St.-Joseph is considered one of the "lesser" appellations in France's Northern Rhône Valley, a poor cousin to Hermitage, its neighbor across the river. Jean-Louis Chave is working to change that.
As we drive high above the Rhône River, up the narrow winding road from the small town of Lemps, Chave points out abandoned terraces on the steep slopes, hidden within the heavy woods that have grown up around them. He even points to the occasional grape vine stump, perhaps planted more than a century ago, still clinging to a tumble of rocks, fighting a daily battle against erosion.
Jean-Louis, 37, is the latest family member to make the wines at Domaine Jean-Louis Chave, long famous for its red and white wines from Hermitage. He is also a student of history--both his family's, which dates back to the 15th century, and that of the Rhône Valley, which has been his family's home during that entire time. For Chave, time is counted in vintages and generations.
It is in these hills, around the small towns of Lemps, Mauves, St.-Jean-de-Muzols and Tournon that the past of St.-Joseph lives, each overgrown terrace a reminder of how widespread vines were here before the ravages of phylloxera in the 19th century. Chave believes the future of St.-Joseph is also in these hills. They share the same granite soils as Hermitage, to which they were once connected before the Rhône River cut the areas apart, and have similar south to southeast exposures.
But the present situation in St.-Joseph is altogether different. The appellation is large for the region, comprising more than 2,400 acres of vines from the river to the hillsides and up on to the plateau above. (The slopes of Hermitage have little more than 300 acres of vines.) Many of the vineyards have a more easterly exposure, receiving less sun than those on the hillsides, along with a colder wind, resulting in grapes of an entirely different quality.
"I am very interested in St.-Joseph," Chave says, "but the problem as it stands now is that St.-Joseph means nothing as an appellation. An appellation is something coherent."
|Chave's Bachasson parcel: The foreground shows abandoned terraces before replanting, rear.|
Halfway up the slope, Chave pulls over, and we get out to walk a path along a reconstructed terrace in his Bachasson parcel. You can look down along the south-flowing Rhône and the vineyards that run alongside it.
"That is St.-Joseph," he says, pointing at vineyards in the distance. "And so is this," he continues, gesturing to his own plantings. "Are they the same?"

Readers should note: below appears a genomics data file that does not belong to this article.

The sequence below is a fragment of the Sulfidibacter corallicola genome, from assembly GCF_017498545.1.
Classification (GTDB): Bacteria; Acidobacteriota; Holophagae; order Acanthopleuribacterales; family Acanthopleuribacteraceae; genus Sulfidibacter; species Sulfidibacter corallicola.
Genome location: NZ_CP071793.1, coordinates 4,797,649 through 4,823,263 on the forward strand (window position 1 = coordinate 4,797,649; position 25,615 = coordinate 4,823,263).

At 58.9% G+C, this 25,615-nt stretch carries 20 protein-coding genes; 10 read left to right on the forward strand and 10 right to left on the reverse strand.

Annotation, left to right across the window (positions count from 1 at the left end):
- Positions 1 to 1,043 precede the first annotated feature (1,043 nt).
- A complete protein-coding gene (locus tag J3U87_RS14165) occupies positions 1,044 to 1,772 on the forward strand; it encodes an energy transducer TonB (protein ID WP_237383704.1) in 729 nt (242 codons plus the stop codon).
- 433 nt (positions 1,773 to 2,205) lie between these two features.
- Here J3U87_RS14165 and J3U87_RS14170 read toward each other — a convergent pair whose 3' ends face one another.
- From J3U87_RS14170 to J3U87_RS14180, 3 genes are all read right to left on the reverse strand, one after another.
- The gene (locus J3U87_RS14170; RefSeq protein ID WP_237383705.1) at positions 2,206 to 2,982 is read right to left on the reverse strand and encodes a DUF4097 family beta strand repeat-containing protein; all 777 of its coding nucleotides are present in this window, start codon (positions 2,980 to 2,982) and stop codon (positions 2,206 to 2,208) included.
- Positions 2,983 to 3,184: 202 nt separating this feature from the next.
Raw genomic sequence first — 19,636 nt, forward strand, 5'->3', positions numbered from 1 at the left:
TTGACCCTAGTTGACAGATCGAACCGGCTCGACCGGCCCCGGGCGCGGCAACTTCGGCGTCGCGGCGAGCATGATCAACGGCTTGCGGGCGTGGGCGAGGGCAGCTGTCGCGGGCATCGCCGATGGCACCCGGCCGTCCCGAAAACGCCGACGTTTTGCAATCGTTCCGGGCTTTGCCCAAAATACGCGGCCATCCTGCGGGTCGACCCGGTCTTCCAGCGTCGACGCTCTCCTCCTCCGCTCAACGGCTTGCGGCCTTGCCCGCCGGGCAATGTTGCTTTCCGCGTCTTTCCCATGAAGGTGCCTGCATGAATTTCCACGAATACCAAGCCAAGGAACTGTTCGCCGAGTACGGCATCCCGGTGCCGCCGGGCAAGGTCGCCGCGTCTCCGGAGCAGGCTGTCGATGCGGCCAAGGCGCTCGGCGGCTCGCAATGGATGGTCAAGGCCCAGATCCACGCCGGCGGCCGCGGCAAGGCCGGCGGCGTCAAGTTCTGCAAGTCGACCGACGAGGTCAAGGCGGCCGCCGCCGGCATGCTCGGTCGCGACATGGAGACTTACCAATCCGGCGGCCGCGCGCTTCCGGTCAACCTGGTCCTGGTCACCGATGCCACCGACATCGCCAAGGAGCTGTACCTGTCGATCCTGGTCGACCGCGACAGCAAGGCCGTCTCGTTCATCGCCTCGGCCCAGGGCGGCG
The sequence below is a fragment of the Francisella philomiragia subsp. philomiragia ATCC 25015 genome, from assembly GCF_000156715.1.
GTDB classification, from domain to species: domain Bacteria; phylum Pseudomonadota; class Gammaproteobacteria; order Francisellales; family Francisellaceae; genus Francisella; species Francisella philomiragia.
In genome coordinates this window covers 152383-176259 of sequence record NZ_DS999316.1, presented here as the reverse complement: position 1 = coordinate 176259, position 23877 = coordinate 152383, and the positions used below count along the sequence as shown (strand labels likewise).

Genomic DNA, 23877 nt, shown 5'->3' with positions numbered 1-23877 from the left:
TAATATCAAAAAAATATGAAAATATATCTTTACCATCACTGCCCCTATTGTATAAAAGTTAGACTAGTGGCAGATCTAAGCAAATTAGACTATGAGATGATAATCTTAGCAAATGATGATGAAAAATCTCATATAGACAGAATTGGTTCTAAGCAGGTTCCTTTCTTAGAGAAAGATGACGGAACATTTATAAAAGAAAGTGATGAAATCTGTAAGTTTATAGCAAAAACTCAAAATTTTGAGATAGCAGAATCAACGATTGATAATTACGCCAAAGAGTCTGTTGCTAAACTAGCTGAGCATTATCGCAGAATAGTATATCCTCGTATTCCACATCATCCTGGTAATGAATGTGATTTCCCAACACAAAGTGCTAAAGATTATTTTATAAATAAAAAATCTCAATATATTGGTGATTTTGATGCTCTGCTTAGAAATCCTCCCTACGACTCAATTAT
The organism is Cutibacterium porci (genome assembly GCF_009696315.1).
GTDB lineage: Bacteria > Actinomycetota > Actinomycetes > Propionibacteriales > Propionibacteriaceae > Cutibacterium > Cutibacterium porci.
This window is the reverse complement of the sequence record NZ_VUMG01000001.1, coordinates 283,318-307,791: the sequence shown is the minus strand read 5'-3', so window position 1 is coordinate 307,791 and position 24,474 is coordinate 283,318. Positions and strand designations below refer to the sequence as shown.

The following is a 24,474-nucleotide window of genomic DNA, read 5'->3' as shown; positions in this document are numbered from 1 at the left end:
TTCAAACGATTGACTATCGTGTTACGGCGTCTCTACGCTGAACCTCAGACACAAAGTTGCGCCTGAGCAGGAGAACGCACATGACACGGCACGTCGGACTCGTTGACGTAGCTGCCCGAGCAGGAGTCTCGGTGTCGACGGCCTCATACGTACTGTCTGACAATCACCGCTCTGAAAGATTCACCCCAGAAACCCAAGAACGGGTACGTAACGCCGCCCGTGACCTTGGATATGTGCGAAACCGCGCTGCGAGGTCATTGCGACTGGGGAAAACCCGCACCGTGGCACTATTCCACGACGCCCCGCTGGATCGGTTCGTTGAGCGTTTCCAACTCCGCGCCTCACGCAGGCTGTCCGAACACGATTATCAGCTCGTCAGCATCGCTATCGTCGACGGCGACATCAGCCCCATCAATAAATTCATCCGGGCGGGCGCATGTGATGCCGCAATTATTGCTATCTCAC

But Chave isn't part of the growing chorus that says France's appellation system is antiquated. He isn't asking for his own vineyards to be elevated in status above others, or for the boundaries of St.-Joseph to be redrawn. He isn't asking for the right to print "Syrah" on the label so that St.-Joseph can compete on retail shelves with so-called user-friendly New World wines. Chave isn't interested in any of this. He doesn't want to tear down the appellation system--he wants to help define it, to make it stronger.
"For now, I don't say much," says Chave. "I keep my little world quiet, because when people think of Chave, they think of Hermitage, not St.-Joseph. The Chave name doesn't have as much importance for St.-Joseph."
That's likely to change though. The Jean-Louis Chave St.-Joseph 2003 (92, $45) is small in production, but has become one of the best wines in the appellation. In addition, his négociant Jean-Louis Chave Sélection St.-Joseph Offerus, at about half the price, has steadily improved in quality since its debut with the 1995 vintage (the 2003 scored 89 points). The wines show vivid purple and black fruit flavors along with piercing aromas of violets and bright minerality. They are exactly what you would expect from a Syrah grown in the Northern Rhône on a steep granite slope with prime exposure.
Chave has produced his domaine's St.-Joseph for years, though it has always been in the shadow of his Hermitage. The Bachasson parcel more than doubles the domaine's existing St.-Joseph vines, but it has taken considerable time. Chave began renovating the terraces in Bachasson and planting new vines in 1996, and now he finally has enough fruit to vinify it as a separate parcel. It has taken 10 years to plant a little more than 3 acres because of Institut National des Appellations d'Origine regulations over new plantings, as well as the labor needed to clear the hillsides and renovate the old stone terraces.
But Chave is unruffled at the prospect of spending so much time on such a small area. "It takes 10 or 20 years to know what these vineyards can do," he says. And 10 or 20 years is not long at all for someone who thinks in terms of generations.
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